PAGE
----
Library is center of social scene

July 18, 2009|By RICHARD F. BELISLE

BLUE RIDGE SUMMIT, Pa. -- It's a library that serves patrons in four counties in two states, where talking, meeting and greeting is allowed, where children have fun and the admonition to "shush" rarely, if ever, is heard.

"This is not a quiet library," said Nancy Bert, 71, who joined the Blue Ridge Summit Free Library in 1975 as a volunteer and eventually moved up to librarian. In 2001, she became branch manager when the library became affiliated with the Alexander Hamilton Memorial Free Library in Waynesboro, Pa.

"Children play in the library," Bert said. "It's gossip central. Blue Ridge Summit is a huge plateau where two states and four counties -- Franklin and Adams in Pennsylvania and Frederick and Washington in Maryland -- come together. These are the people we serve."  

"This is the main artery of the mountain. It's where everybody meets," said Elizabeth Farmer, 28, who volunteered at the library from fifth grade through her senior year in high school. "It's a cultural plethora, a place where you can see people like nowhere else. This mountain would not be the same without this library. It's our social gathering place."


The library was organized in 1922 and for the next 26 years, it was in the parish house of the Church of the Transfiguration in Blue Ridge Summit. In 1957, the Western Maryland Railroad gave its 1911 passenger station to the library to have a home of its own.

Outside the library Saturday, the 33rd annual Ice Cream Social and Book Sale was under way. A major library fundraiser, it nets about $5,000 for the library's coffers. A second fundraiser, the annual solicitation for donations, brings in another $7,000, Bert said.

The rest of the library's nearly $60,000 budget comes from grants and state and local government funding.

Strains of John Philip Sousa's "The Thunderer" wafted over the small festival grounds. The Waynesboro Band, shaded by the canopy of a big maple tree, performed while patrons sat on the town green in lawn chairs and on hay bales.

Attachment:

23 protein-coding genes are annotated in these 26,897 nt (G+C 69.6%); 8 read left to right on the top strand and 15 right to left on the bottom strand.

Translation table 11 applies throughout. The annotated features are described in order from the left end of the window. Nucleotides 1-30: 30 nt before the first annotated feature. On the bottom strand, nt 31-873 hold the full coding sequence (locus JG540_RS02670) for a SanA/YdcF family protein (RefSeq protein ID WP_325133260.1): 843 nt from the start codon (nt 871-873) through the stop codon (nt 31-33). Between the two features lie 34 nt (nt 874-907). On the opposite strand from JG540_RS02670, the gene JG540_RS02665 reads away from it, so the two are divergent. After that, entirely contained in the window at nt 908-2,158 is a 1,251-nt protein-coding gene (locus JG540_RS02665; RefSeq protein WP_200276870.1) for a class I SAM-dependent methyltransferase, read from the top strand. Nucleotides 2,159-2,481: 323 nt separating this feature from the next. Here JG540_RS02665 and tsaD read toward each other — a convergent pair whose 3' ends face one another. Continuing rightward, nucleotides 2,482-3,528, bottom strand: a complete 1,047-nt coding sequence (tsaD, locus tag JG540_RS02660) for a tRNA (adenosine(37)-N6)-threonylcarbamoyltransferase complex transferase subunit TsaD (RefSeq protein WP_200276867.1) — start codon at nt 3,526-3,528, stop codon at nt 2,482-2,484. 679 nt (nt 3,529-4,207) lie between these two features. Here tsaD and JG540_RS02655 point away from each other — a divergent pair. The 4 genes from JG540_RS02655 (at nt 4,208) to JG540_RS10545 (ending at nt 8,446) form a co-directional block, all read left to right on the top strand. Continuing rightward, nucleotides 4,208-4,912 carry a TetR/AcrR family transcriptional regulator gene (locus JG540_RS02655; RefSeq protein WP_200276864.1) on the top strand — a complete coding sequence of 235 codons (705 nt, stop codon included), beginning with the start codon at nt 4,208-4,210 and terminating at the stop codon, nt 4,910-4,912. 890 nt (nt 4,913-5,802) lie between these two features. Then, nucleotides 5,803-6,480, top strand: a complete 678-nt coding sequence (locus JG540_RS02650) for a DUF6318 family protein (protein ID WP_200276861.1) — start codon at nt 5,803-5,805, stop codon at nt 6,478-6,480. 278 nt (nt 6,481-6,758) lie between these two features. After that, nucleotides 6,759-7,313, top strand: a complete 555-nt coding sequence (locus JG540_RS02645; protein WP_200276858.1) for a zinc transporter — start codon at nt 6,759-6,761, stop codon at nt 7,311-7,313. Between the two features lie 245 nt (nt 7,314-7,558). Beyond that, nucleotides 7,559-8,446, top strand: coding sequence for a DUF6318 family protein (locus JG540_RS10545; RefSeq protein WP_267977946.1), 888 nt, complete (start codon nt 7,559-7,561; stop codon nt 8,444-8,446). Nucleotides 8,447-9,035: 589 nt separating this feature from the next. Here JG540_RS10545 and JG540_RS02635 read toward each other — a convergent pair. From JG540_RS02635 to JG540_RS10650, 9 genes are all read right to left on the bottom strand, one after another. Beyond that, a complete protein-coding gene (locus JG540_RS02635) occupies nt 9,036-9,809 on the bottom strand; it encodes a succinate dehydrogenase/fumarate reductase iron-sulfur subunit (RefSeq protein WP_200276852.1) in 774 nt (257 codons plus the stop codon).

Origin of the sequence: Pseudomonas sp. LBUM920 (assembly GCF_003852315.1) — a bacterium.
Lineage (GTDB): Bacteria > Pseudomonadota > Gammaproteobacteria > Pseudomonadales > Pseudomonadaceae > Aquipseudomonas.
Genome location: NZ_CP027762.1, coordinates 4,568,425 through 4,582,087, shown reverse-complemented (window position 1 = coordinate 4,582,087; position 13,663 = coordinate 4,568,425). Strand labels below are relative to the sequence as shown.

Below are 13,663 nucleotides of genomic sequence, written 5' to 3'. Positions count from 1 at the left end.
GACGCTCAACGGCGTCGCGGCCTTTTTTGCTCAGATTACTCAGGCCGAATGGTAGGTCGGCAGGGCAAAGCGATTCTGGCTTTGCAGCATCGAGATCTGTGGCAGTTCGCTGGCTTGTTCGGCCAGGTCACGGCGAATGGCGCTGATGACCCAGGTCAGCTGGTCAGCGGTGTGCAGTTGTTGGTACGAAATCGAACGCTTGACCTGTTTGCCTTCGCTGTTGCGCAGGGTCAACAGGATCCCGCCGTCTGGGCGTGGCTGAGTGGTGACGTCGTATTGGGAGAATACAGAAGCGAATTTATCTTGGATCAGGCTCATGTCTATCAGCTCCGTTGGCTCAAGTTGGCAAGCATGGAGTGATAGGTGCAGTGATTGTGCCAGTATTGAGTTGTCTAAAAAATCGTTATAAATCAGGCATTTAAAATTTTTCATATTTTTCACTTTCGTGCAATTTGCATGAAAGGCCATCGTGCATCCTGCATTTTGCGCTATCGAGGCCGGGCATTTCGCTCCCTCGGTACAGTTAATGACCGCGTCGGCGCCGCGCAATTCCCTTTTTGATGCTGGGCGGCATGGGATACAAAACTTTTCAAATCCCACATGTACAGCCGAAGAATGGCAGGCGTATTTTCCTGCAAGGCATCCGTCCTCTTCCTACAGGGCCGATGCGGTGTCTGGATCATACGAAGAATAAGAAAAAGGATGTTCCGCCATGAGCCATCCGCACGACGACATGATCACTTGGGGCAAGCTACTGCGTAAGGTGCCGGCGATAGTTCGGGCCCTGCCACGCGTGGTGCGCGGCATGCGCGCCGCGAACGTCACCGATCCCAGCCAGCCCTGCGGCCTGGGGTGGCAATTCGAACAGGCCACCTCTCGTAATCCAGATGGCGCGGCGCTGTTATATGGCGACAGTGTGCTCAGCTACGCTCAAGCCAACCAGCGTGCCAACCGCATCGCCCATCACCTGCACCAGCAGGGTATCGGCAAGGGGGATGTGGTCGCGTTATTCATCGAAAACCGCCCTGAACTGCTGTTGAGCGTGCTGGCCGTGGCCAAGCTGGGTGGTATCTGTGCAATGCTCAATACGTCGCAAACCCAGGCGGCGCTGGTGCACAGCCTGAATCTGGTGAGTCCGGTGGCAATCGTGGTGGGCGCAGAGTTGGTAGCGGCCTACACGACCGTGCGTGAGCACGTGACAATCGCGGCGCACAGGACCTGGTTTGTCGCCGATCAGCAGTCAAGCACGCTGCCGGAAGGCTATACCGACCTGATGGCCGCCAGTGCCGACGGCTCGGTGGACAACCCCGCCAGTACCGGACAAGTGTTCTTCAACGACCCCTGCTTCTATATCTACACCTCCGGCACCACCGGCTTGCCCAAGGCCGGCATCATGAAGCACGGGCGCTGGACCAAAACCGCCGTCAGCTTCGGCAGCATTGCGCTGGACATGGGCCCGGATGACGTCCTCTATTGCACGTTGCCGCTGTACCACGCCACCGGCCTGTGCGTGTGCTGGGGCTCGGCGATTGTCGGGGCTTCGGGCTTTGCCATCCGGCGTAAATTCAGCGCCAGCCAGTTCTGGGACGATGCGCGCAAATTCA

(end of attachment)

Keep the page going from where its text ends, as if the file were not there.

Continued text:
Other entertainment in the daylong festival included a dog-training demonstration, a children's magic program, a book signing by author John H. McClellan and more music by the Sweet Adelines and the Home Comfort bluegrass band.

There was plenty of good, cheap food, including grilled all-beef hot dogs that overwhelmed their buns. The library board, which ran the concession stand, was selling them for a buck.

"We decided five years ago to keep our prices down," Shirley Fitz said. "Families with children come here."

"This is more of a social event then a fundraiser," said Dan Dominick , whose wife, Pat, is a board member. She was selling goods in the bake sale in the next tent.

A major part of the festival is the book sale. Tables set up under long rows of tents held the thousands of books that either are donated each year or come from the library's own overstocks.

Toni Horvat of Smithsburg was one of Saturday's happy customers. She was looking through a heavy box she had filled with books from the sale.

"About $20 worth," Horvat said. "I don't know if I'll be able to read them all."

In the box were mysteries and histories, plus a few old children's books.

"Those are for my collection," she said.

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